On Saturday we will celebrate the 400th anniversary of the canonisation of Our Holy Father St Philip. He was canonised on 12 March 1622, in illustrious company, together with St Ignatius Loyola, St Francis Xavier, St Teresa of Avila, and St Isidore the Farmer. All five are famous saints, who in their own different ways have had a profound effect on the Church: St Ignatius, the founder of the Jesuits, St Francis Xavier, perhaps the greatest missionary since St Paul, the Carmelite mystic, reformer and Doctor of the Church St Teresa, and St Isidore — the odd-one-out — a married man, father and farmer, the patron saint of Madrid and of the Spanish Royal Family.
We might find it hard to identify with saints like these, whose stories we know so well, and whose great deeds and holiness are so rightly renowned. They seem so different from us, so otherworldly. We put them on pedestals and light candles in front of them, but they are not like us — or rather, we think we are not like them. They are perfect; we are very aware of our imperfections. They have done amazing things and changed the world in significant ways; we think we are pretty insignificant and ordinary. But when we look at the whole communion of saints, we see such variety, so many different expressions of holiness and virtue in such very different individuals; we see in the lives of the saints glimpses of what God can do in any person’s life.
St John Henry has rather a lot to say about this very point. All Christians have the same basic calling, the call to sanctity, the call to perfection. But what that means is peculiar to the individual person, and the state of life to which one belongs. There are, Newman writes, very different modes of pursuing and practising perfection, though they look very different from each other. One person may observe one counsel, and another another, and yet each may be perfect. St Gregory the Great was perfect, although he did not fast like St Basil, who was himself perfect though he did not give up reading secular literature like St Teresa did. She was perfect although she could not go on the missions like St Francis Xavier, and he was perfect even though he did not spend his days singing the praises of God in choir or withdrawing to the desert like St Bruno. Even within the same Order there are different way to perfection: St Thomas and Fra’ Angelico were both Dominicans and both saints, although Thomas wrote theology and Angelico painted pictures of Our Lady. St John Chrysostom and St Gregory Nazianzen were both bishops, but Chrysostom commented on St Paul and St Gregory wrote poetry. Our task in this life, says our Cardinal, is to become saints, and becoming a saint is to find the service God has created us for, that which he has not committed to another — and to do it perfectly.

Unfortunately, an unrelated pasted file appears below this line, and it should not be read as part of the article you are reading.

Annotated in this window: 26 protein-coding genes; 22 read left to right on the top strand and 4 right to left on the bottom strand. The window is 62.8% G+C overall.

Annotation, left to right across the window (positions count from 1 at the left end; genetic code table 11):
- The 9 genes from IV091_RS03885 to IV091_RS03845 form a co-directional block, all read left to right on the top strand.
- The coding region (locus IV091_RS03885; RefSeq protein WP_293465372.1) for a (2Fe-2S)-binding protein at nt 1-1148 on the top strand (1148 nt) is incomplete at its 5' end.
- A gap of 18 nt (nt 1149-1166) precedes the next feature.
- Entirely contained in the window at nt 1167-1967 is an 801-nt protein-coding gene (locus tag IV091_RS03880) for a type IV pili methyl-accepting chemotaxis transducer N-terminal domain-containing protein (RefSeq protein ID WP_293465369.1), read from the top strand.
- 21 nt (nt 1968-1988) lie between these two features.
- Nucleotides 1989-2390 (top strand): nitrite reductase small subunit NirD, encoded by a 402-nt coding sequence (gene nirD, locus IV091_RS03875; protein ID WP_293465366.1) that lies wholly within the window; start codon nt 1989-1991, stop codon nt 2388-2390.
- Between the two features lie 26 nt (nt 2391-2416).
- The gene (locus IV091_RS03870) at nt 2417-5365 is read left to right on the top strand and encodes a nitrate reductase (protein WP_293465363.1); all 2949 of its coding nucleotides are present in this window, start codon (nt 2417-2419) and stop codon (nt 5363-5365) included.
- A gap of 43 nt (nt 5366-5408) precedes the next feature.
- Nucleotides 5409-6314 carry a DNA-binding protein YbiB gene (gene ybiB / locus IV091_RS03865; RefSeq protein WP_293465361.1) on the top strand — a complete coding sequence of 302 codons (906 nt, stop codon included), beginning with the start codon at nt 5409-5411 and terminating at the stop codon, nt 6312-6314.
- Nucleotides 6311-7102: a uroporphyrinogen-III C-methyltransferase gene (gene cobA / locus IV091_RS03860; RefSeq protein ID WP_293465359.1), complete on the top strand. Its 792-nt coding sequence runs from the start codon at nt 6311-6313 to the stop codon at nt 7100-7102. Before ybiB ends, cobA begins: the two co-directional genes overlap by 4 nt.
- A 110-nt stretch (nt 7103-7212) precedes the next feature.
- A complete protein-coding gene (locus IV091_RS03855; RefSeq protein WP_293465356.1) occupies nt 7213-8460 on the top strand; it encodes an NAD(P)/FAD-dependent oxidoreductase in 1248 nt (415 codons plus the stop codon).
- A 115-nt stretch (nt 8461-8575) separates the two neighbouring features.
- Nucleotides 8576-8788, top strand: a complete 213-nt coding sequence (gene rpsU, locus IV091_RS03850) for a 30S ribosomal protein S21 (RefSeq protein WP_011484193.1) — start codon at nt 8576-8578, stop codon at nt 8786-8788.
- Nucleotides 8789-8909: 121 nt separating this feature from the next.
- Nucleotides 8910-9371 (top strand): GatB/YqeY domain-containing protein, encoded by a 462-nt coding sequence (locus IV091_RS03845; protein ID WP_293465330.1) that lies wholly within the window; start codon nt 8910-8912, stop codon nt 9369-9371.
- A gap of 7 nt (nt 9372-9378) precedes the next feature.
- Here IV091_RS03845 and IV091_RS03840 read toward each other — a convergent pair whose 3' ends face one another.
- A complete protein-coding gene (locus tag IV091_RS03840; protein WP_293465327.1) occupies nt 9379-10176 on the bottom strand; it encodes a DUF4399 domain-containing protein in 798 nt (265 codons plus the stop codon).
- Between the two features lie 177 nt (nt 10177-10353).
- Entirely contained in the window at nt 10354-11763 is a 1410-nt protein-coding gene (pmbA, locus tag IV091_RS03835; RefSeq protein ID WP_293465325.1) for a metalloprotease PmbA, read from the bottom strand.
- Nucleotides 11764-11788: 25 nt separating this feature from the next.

So our perfection probably will not lie in reforming a great city or founding an Order, preaching the Gospel in far-off lands or ascending the heights of mystical contemplation in a convent, but rather in the perfection of a priest, or a mother, or a teacher, or a doctor, or a housewife, or a student. And what, for Newman, is perfection? It does not mean any extraordinary service, anything out of the way or especially heroic — not all have the opportunity of heroic acts or sufferings. By perfect, he writes, we mean that which has no flaw in it, that which is complete, that which is consistent, that which is sound. He then is perfect who does the work of the day perfectly and we need not go beyond this to seek for perfection. We are perfect, if we do perfectly our duties.
We are all called to be saints, but most of us have to work out our salvation in fear and trembling in all the thousands of great and small tasks we have to do throughout the day, in our own place among our own people and in our own communities. For most of us, our perfection will be found among the dirty dishes, at the desk, behind the wheel of a car, in the supermarket, at work, at school. That is difficult, precisely because it is so ordinary. But it is consoling too, because we don’t have to be St Philip or St Ignatius or St Isidore the Farmer, to enter the kingdom of heaven. We just have to be ourselves, but be that perfectly: performing the ordinary duties of the day and of our state well, doing them consciously and deliberately, with care and attention and devotion and love.
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